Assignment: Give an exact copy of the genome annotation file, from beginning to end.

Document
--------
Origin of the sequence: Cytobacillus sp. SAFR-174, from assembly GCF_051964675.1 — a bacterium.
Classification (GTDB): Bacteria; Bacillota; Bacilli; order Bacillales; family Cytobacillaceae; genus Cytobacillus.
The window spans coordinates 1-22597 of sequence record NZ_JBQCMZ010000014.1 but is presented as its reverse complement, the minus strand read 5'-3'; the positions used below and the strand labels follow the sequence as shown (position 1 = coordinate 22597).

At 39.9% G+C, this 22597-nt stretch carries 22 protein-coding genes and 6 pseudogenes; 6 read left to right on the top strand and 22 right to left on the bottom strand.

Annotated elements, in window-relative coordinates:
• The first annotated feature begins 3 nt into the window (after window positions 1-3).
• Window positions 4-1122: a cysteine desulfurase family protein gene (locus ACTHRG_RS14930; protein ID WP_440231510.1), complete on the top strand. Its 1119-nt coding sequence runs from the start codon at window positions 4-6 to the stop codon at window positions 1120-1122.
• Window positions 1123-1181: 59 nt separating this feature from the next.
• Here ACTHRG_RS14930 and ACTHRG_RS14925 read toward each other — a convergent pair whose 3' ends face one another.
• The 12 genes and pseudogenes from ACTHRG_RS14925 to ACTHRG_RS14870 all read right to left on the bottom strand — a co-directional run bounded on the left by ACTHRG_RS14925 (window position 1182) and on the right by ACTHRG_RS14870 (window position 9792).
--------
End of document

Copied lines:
Origin of the sequence: Cytobacillus sp. SAFR-174, from assembly GCF_051964675.1 — a bacterium.
Classification (GTDB): Bacteria; Bacillota; Bacilli; order Bacillales; family Cytobacillaceae; genus Cytobacillus.
The window spans coordinates 1-22597 of sequence record NZ_JBQCMZ010000014.1 but is presented as its reverse complement, the minus strand read 5'-3'; the positions used below and the strand labels follow the sequence as shown (position 1 = coordinate 22597).

At 39.9% G+C, this 22597-nt stretch carries 22 protein-coding genes and 6 pseudogenes; 6 read left to right on the top strand and 22 right to left on the bottom strand.

Annotated elements, in window-relative coordinates:
• The first annotated feature begins 3 nt into the window (after window positions 1-3).
• Window positions 4-1122: a cysteine desulfurase family protein gene (locus ACTHRG_RS14930; protein ID WP_440231510.1), complete on the top strand. Its 1119-nt coding sequence runs from the start codon at window positions 4-6 to the stop codon at window positions 1120-1122.
• Window positions 1123-1181: 59 nt separating this feature from the next.
• Here ACTHRG_RS14930 and ACTHRG_RS14925 read toward each other — a convergent pair whose 3' ends face one another.
• The 12 genes and pseudogenes from ACTHRG_RS14925 to ACTHRG_RS14870 all read right to left on the bottom strand — a co-directional run bounded on the left by ACTHRG_RS14925 (window position 1182) and on the right by ACTHRG_RS14870 (window position 9792).